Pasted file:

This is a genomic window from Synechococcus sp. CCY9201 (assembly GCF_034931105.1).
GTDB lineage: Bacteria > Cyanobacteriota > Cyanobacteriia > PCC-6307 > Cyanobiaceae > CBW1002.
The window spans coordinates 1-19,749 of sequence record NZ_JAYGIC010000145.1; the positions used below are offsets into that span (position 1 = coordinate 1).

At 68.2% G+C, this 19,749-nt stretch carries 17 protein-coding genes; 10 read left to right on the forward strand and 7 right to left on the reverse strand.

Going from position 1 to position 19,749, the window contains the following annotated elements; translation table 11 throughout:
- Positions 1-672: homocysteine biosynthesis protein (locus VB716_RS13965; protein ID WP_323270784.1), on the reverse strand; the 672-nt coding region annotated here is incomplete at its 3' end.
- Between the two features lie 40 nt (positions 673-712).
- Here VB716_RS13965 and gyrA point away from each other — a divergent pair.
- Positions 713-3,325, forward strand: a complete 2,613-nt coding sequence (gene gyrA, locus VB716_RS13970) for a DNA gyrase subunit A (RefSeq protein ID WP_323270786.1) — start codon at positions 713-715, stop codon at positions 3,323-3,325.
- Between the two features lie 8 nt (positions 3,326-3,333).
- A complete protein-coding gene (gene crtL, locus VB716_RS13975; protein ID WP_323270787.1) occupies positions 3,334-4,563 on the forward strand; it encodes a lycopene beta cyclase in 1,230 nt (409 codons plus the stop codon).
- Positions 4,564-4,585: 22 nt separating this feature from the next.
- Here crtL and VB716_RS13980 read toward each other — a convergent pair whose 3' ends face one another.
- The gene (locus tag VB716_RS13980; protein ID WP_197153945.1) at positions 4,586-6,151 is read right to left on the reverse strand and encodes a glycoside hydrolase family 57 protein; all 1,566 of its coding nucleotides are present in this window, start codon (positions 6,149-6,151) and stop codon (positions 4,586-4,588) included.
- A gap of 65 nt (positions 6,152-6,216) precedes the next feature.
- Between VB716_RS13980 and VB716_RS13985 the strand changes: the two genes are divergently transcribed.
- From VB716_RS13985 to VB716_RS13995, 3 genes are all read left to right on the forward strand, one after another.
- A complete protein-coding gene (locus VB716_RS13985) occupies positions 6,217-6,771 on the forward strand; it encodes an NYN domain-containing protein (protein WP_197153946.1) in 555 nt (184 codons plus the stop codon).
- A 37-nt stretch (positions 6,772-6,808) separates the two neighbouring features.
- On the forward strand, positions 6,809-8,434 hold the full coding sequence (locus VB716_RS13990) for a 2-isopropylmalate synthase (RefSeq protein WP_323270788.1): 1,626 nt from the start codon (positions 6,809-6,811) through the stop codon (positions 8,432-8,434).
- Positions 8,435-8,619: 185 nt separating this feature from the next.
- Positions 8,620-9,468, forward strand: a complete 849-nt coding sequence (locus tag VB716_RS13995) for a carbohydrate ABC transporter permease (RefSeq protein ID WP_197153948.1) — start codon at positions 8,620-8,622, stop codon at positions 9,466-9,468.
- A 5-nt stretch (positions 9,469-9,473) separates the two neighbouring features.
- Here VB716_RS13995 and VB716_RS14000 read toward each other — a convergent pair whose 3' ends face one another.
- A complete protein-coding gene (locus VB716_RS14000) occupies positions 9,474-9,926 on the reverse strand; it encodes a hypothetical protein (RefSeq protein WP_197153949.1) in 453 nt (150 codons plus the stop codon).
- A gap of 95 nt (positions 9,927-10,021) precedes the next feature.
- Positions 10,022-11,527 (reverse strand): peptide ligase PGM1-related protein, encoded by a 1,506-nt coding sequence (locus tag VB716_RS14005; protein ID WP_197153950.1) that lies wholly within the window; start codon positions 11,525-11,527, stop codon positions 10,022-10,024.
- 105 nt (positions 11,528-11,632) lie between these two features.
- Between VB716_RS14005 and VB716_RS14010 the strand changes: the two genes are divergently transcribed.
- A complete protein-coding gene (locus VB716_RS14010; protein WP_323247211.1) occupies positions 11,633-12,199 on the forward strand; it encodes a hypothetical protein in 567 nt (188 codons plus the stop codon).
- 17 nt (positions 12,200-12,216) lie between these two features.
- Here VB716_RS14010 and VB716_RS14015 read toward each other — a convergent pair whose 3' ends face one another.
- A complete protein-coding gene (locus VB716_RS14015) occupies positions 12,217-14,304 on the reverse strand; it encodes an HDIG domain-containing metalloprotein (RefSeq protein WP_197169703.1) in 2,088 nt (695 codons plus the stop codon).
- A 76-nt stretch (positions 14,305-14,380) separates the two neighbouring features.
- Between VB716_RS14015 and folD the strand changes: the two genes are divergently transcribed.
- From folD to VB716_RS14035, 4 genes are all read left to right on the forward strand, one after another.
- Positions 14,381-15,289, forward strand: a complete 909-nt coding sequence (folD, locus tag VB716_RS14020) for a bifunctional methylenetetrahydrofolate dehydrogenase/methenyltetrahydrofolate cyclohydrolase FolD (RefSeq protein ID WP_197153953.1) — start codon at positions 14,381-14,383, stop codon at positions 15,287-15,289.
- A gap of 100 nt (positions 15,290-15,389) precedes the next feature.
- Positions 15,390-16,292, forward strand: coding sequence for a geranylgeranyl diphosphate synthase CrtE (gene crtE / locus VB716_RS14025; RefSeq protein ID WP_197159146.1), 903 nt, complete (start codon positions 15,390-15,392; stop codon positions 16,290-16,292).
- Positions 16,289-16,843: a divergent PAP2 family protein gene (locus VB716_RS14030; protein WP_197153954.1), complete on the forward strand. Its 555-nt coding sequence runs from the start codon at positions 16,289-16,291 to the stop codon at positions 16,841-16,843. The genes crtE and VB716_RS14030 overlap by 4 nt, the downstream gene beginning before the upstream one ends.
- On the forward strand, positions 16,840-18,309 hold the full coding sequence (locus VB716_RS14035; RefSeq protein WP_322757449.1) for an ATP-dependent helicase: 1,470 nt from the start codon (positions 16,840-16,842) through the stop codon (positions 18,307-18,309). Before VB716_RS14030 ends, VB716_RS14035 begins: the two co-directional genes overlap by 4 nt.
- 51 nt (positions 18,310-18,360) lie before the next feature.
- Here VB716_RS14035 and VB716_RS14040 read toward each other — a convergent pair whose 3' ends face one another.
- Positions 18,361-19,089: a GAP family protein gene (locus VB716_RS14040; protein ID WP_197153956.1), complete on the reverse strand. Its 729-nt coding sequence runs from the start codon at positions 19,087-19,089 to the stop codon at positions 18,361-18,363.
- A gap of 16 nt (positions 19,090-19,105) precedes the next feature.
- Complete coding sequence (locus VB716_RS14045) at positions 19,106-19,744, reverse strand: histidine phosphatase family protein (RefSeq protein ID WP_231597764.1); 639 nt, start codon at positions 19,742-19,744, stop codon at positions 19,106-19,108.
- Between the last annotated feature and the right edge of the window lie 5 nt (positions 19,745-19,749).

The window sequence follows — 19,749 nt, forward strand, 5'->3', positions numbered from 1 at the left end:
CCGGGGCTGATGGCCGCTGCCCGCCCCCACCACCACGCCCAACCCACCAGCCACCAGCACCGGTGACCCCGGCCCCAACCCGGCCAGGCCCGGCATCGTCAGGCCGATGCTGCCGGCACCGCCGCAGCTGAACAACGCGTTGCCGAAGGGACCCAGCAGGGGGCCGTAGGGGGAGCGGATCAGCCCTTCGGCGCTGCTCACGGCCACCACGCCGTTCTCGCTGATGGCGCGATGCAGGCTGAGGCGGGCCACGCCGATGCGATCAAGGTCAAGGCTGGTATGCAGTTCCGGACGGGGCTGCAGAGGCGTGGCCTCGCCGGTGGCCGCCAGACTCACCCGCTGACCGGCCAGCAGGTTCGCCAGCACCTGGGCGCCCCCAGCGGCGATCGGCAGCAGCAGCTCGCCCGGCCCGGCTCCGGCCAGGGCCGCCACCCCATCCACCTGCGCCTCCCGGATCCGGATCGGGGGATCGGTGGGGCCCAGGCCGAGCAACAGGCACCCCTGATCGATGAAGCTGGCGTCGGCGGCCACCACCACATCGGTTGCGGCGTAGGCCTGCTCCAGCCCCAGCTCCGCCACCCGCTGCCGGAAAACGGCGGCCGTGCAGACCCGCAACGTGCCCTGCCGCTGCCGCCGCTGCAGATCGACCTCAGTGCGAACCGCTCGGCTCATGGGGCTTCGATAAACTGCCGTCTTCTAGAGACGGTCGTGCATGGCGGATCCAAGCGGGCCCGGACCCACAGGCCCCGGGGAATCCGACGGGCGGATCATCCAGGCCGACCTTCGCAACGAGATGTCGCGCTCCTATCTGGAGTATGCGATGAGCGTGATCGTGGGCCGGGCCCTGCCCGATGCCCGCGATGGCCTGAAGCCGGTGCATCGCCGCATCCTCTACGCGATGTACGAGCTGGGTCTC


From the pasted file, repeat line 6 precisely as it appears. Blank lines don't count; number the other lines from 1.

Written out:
- Positions 1-672: homocysteine biosynthesis protein (locus VB716_RS13965; protein ID WP_323270784.1), on the reverse strand; the 672-nt coding region annotated here is incomplete at its 3' end.